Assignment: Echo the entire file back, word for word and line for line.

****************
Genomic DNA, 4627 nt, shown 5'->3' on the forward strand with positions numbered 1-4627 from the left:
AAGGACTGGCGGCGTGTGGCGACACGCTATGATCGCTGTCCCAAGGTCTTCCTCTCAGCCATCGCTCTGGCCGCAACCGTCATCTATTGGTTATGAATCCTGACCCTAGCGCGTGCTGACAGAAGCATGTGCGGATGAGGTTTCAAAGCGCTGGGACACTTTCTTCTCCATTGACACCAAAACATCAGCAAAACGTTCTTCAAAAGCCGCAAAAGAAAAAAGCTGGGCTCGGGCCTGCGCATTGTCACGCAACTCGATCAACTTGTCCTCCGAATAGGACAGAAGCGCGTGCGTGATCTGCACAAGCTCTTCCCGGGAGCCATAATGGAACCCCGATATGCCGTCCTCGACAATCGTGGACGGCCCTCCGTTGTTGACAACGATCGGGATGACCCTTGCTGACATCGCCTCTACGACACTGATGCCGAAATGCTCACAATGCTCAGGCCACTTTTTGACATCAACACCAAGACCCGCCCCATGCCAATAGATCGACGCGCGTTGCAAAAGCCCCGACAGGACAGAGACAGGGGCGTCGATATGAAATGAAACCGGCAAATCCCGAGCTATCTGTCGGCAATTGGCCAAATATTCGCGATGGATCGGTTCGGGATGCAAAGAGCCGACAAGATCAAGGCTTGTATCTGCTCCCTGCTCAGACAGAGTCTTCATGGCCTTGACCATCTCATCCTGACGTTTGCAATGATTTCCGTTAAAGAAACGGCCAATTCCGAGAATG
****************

Genomic DNA, 4627 nt, shown 5'->3' on the forward strand with positions numbered 1-4627 from the left:
AAGGACTGGCGGCGTGTGGCGACACGCTATGATCGCTGTCCCAAGGTCTTCCTCTCAGCCATCGCTCTGGCCGCAACCGTCATCTATTGGTTATGAATCCTGACCCTAGCGCGTGCTGACAGAAGCATGTGCGGATGAGGTTTCAAAGCGCTGGGACACTTTCTTCTCCATTGACACCAAAACATCAGCAAAACGTTCTTCAAAAGCCGCAAAAGAAAAAAGCTGGGCTCGGGCCTGCGCATTGTCACGCAACTCGATCAACTTGTCCTCCGAATAGGACAGAAGCGCGTGCGTGATCTGCACAAGCTCTTCCCGGGAGCCATAATGGAACCCCGATATGCCGTCCTCGACAATCGTGGACGGCCCTCCGTTGTTGACAACGATCGGGATGACCCTTGCTGACATCGCCTCTACGACACTGATGCCGAAATGCTCACAATGCTCAGGCCACTTTTTGACATCAACACCAAGACCCGCCCCATGCCAATAGATCGACGCGCGTTGCAAAAGCCCCGACAGGACAGAGACAGGGGCGTCGATATGAAATGAAACCGGCAAATCCCGAGCTATCTGTCGGCAATTGGCCAAATATTCGCGATGGATCGGTTCGGGATGCAAAGAGCCGACAAGATCAAGGCTTGTATCTGCTCCCTGCTCAGACAGAGTCTTCATGGCCTTGACCATCTCATCCTGACGTTTGCAATGATTTCCGTTAAAGAAACGGCCAATTCCGAGAATG